Mos Def
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#1
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F = mu.R

What am i exactly subbing into the 'F', is it friction, or force in general?
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bruceleej
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#2
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Friction
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wizz_kid
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#3
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friction
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Frater
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#4
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friction x resultant force, but would check with someone whos clued up about mechanics, but thats what I remember from M1.
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generalebriety
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(Original post by Frater)
friction x resultant force, but would check with someone whos clued up about mechanics, but thats what I remember from M1.
No, just friction.

(Incidentally, it's F \leq \mu R, not necessarily F = \mu R unless the body is moving or about to move.)
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Mos Def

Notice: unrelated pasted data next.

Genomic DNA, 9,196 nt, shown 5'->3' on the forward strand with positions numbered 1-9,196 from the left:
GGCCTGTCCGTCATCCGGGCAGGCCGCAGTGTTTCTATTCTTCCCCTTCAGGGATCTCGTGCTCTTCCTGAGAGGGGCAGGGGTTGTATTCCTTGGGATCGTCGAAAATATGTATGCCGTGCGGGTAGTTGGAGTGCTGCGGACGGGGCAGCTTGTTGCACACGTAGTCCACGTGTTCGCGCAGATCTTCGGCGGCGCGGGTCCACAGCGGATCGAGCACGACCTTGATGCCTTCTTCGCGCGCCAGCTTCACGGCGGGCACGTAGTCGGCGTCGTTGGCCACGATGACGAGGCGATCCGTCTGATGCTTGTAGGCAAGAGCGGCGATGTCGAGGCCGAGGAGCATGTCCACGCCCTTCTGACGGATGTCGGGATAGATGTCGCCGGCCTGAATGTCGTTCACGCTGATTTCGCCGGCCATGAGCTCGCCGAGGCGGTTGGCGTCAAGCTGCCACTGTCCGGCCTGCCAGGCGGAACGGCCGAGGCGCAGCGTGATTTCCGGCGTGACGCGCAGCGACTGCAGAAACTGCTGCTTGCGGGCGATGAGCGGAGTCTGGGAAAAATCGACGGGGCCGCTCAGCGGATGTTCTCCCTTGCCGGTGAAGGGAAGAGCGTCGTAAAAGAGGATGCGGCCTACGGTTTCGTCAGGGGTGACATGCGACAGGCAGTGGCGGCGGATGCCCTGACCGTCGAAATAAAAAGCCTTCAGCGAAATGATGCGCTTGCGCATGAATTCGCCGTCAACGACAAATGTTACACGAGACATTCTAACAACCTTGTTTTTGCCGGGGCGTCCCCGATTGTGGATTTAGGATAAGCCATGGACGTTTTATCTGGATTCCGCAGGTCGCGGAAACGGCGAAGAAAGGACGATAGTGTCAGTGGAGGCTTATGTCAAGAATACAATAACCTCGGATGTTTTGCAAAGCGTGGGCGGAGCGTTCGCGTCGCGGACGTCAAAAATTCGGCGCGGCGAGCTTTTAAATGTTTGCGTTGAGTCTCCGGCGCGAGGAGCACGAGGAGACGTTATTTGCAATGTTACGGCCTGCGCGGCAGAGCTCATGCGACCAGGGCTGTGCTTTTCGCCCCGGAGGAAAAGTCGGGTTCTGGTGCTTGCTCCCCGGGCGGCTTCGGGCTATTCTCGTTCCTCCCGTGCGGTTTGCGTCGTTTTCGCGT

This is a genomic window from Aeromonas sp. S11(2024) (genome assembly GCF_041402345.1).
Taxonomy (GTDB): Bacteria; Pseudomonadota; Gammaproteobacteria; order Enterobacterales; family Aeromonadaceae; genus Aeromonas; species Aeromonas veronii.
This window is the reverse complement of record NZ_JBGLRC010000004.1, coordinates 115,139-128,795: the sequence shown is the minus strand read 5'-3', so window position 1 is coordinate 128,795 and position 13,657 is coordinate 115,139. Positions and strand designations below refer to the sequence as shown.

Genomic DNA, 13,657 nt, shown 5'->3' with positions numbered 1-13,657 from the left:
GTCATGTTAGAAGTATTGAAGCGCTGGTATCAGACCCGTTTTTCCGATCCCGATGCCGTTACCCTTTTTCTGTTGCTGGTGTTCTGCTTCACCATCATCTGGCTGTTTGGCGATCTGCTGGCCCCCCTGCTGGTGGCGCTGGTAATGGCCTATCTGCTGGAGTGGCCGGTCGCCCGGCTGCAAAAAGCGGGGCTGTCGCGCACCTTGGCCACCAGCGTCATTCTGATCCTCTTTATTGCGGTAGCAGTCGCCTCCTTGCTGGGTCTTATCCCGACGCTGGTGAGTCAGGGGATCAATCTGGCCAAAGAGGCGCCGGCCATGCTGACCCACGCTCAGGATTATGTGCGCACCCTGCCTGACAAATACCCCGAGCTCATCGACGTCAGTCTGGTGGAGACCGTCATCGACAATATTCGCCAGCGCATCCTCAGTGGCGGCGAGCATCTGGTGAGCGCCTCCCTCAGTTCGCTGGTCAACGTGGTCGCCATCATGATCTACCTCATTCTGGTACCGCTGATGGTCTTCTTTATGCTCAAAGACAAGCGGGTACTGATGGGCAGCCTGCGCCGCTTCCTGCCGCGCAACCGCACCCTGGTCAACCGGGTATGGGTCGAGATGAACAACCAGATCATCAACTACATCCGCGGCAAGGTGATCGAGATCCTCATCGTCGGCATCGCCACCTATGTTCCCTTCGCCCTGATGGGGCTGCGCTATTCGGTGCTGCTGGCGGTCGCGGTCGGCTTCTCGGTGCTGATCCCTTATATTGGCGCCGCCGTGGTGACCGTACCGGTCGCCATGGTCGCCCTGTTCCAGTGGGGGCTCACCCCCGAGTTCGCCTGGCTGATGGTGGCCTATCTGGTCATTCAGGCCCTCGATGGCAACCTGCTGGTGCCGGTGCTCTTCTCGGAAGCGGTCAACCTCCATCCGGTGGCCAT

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Ok, so i cannot say then :

mu.R = ma ... as thats Force, correct?
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generalebriety
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(Original post by Mos Def)
Ok, so i cannot say then :

mu.R = ma ... as thats Force, correct?
Yeah, saying that would be wrong.
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2^1/2
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no i would be fine, assuming all other forces are in eqm
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2^1/2
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#9
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friction is a force

(frictional force)
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Mos Def
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So friction = ma during equilibrium?
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Glutamic Acid
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#11
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(Original post by Mos Def)
So friction = ma during equilibrium?
No. 0 = ma, there's no resultant force as there's no acceleration.
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bruceleej
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(Original post by Mos Def)
So friction = ma during equilibrium?
No, dont think of it that way. Friction=mu.R and
Resultant Force = ma.

If and only if your resultant force is the friction does ma = mu.R
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Mos Def
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Ahh right, cheers all
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conroe-killed-the-k8-star
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What that statement is saying is that the maximal value of friction is proportional to the normal reaction , but is always less than it (μ < 1) .This max value occurs when the particle is about to slip , so if it is slipping it is safe to assume f = f(max) = μR